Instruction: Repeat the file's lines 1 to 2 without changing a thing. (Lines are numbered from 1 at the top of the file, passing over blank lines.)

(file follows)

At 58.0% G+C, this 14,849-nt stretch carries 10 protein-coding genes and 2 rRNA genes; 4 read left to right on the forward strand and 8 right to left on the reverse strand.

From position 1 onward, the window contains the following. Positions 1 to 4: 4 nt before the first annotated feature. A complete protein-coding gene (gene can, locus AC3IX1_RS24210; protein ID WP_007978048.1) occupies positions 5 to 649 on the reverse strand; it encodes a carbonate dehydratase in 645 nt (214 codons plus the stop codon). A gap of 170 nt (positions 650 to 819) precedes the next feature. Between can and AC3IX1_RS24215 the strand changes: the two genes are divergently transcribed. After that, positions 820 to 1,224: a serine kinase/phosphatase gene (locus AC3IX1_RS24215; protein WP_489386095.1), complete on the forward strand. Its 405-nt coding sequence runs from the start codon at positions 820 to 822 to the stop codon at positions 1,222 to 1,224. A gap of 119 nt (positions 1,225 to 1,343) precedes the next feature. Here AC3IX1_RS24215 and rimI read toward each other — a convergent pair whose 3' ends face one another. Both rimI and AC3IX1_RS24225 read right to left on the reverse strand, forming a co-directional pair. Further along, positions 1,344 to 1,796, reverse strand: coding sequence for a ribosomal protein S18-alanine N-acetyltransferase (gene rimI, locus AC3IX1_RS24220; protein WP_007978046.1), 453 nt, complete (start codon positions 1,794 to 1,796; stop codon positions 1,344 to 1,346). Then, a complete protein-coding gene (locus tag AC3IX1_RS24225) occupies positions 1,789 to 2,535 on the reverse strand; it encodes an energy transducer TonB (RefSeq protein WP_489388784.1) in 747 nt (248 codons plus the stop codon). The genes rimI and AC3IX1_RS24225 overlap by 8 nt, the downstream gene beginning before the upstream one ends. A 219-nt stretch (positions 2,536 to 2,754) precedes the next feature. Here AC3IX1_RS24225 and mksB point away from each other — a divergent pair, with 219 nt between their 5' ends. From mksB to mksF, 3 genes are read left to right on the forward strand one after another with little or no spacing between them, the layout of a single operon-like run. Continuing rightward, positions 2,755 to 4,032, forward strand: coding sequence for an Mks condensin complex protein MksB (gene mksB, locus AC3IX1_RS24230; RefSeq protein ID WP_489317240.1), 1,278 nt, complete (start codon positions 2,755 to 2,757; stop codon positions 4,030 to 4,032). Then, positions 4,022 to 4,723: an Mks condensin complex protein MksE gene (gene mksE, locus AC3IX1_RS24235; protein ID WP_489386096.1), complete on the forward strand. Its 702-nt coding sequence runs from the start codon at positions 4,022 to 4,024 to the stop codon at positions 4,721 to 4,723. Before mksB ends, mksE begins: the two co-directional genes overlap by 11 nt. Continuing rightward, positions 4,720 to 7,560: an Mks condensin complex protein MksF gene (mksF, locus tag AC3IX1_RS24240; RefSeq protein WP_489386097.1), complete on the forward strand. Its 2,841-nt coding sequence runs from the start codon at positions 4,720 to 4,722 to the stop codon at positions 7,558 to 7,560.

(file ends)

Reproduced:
At 58.0% G+C, this 14,849-nt stretch carries 10 protein-coding genes and 2 rRNA genes; 4 read left to right on the forward strand and 8 right to left on the reverse strand.

From position 1 onward, the window contains the following. Positions 1 to 4: 4 nt before the first annotated feature. A complete protein-coding gene (gene can, locus AC3IX1_RS24210; protein ID WP_007978048.1) occupies positions 5 to 649 on the reverse strand; it encodes a carbonate dehydratase in 645 nt (214 codons plus the stop codon). A gap of 170 nt (positions 650 to 819) precedes the next feature. Between can and AC3IX1_RS24215 the strand changes: the two genes are divergently transcribed. After that, positions 820 to 1,224: a serine kinase/phosphatase gene (locus AC3IX1_RS24215; protein WP_489386095.1), complete on the forward strand. Its 405-nt coding sequence runs from the start codon at positions 820 to 822 to the stop codon at positions 1,222 to 1,224. A gap of 119 nt (positions 1,225 to 1,343) precedes the next feature. Here AC3IX1_RS24215 and rimI read toward each other — a convergent pair whose 3' ends face one another. Both rimI and AC3IX1_RS24225 read right to left on the reverse strand, forming a co-directional pair. Further along, positions 1,344 to 1,796, reverse strand: coding sequence for a ribosomal protein S18-alanine N-acetyltransferase (gene rimI, locus AC3IX1_RS24220; protein WP_007978046.1), 453 nt, complete (start codon positions 1,794 to 1,796; stop codon positions 1,344 to 1,346). Then, a complete protein-coding gene (locus tag AC3IX1_RS24225) occupies positions 1,789 to 2,535 on the reverse strand; it encodes an energy transducer TonB (RefSeq protein WP_489388784.1) in 747 nt (248 codons plus the stop codon). The genes rimI and AC3IX1_RS24225 overlap by 8 nt, the downstream gene beginning before the upstream one ends. A 219-nt stretch (positions 2,536 to 2,754) precedes the next feature. Here AC3IX1_RS24225 and mksB point away from each other — a divergent pair, with 219 nt between their 5' ends. From mksB to mksF, 3 genes are read left to right on the forward strand one after another with little or no spacing between them, the layout of a single operon-like run. Continuing rightward, positions 2,755 to 4,032, forward strand: coding sequence for an Mks condensin complex protein MksB (gene mksB, locus AC3IX1_RS24230; RefSeq protein ID WP_489317240.1), 1,278 nt, complete (start codon positions 2,755 to 2,757; stop codon positions 4,030 to 4,032). Then, positions 4,022 to 4,723: an Mks condensin complex protein MksE gene (gene mksE, locus AC3IX1_RS24235; protein ID WP_489386096.1), complete on the forward strand. Its 702-nt coding sequence runs from the start codon at positions 4,022 to 4,024 to the stop codon at positions 4,721 to 4,723. Before mksB ends, mksE begins: the two co-directional genes overlap by 11 nt. Continuing rightward, positions 4,720 to 7,560: an Mks condensin complex protein MksF gene (mksF, locus tag AC3IX1_RS24240; RefSeq protein WP_489386097.1), complete on the forward strand. Its 2,841-nt coding sequence runs from the start codon at positions 4,720 to 4,722 to the stop codon at positions 7,558 to 7,560.